- Central banks: ECB’s Wunsch speaks, BoE’s Pill speaks
- Earnings: Disney, Occidental, Nintendo, Bayer, Deutsche Post, GlobalFoundries, DuPont de Nemours, Norwegian Cruise Line, Affirm, AMC
- Politics: US midterm elections
Wednesday November 9
- Data: US September wholesale trade sales, China October CPI, PPI, Japan October Eco Watchers survey, M2 and M3
- Central banks: Fed’s Williams and Barkin speak, ECB’s Elderson speaks, BoE’s Haskel speaks
- Earnings: Rivian, Roblox, adidas, Nissan, Wynn Resorts, Telecom Italia
Thursday November 10
- Data: US October CPI, monthly budget statement, initial jobless claims, Japan October PPI, machine tool orders, France Q3 wages, Italy September industrial production
- Central banks: Fed’s Waller, Logan, Mester and George speak, ECB’s Schnabel, Kazimir and Vasle speak, BoE’s Ramsden speaks, ECB’s economic bulletin
- Earnings: AstraZeneca, Deutsche Telekom, Allianz, Brookfield, National Grid, Engie, RWE, ArcelorMittal
Friday November 11
- Data: US November University of Michigan sentiment, UK Q3 and September monthly GDP, September construction output, industrial and manufacturing production, index of services, September trade balance, Germany September current account balance
- Central banks: ECB’s Holzmann, Panetta, Lane, De Cos, Centeno and Guindos speak, BoE’s Tenreyro speaks
- Earnings: SoftBank, Toshiba
* * *
Finally, looking at just the US, Goldman writes that the key economic data releases this week are the CPI report on Thursday and the University of Michigan report on Friday. There are several speaking engagements from Fed officials, including Governor Waller and presidents Collins, Barkin, Williams, Logan, Mester, and George.
Monday, November 7
- 03:40 PM Boston Fed President Collins (FOMC voter) and Cleveland Fed President Mester (FOMC voter) speak: Boston Fed President Susan Collins and Cleveland Fed President Loretta Mester will participate in a moderated discussion on women in economics at an event hosted by the Cleveland Fed. A Q&A with audience is expected. On November 4, Collins said, “with rates now in restrictive territory, I believe it is time to shift focus from how rapidly to raise rates, or the pace, to how high – in other words, to determining what is sufficiently restrictive…down the road, when we get there, in my view we’ll need to shift again to focus on how long to hold rates at that level.” On October 11, Mester said, “I think the appropriate path is we continue to raise rates a bit more so we get it up to that level where we’re positive in terms of the real funds rate based on expected inflation over the next year, and then we wait and assess data coming in.”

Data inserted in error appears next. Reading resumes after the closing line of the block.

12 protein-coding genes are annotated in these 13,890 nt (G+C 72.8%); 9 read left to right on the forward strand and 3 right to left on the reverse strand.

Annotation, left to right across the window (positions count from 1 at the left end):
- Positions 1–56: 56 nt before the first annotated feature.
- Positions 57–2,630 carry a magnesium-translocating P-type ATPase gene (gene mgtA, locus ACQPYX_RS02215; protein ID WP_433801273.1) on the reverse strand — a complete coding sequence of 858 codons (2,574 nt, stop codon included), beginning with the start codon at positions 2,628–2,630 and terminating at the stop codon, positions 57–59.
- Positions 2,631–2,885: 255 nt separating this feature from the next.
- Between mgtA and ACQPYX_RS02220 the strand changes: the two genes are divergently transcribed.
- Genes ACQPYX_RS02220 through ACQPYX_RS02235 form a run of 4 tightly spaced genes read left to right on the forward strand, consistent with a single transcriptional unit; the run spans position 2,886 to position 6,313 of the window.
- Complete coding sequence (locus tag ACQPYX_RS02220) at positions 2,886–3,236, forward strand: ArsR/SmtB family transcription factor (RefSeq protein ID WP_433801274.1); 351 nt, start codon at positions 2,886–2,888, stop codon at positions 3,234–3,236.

- 06:00 PM Richmond Fed President Barkin (FOMC non-voter) speaks: Richmond Fed President Thomas Barkin will participate in a discussion on inflation. On November 4, Barkin said, “We need to do whatever we need to do with the rates to get inflation back to target, and so I start with inflation.” He said he expects, “a slower pace of rate increases, a longer pace of rate increases and potentially a higher endpoint,” adding that the terminal rate rising above 5% is “entirely conceivable” but not the current plan.
Tuesday, November 8
- 06:00 AM NFIB small business optimism, October (consensus 91.3, last 92.1)
Wednesday, November 9
- 03:00 AM New York Fed President Williams (FOMC voter) speaks: New York Fed President John Williams will speak at an event on global risk, uncertainty, and volatility hosted by the Swiss National Bank, Fed, and BIS. On October 7, Williams said the Fed may need to raise rates to “somewhere around 4.5% over time.” He added, “The timing of that and how high do we have to raise interest rates is going to depend on the data…Right now the focus is getting inflation back down to 2% and doing that in a way that keeps the economy growing.”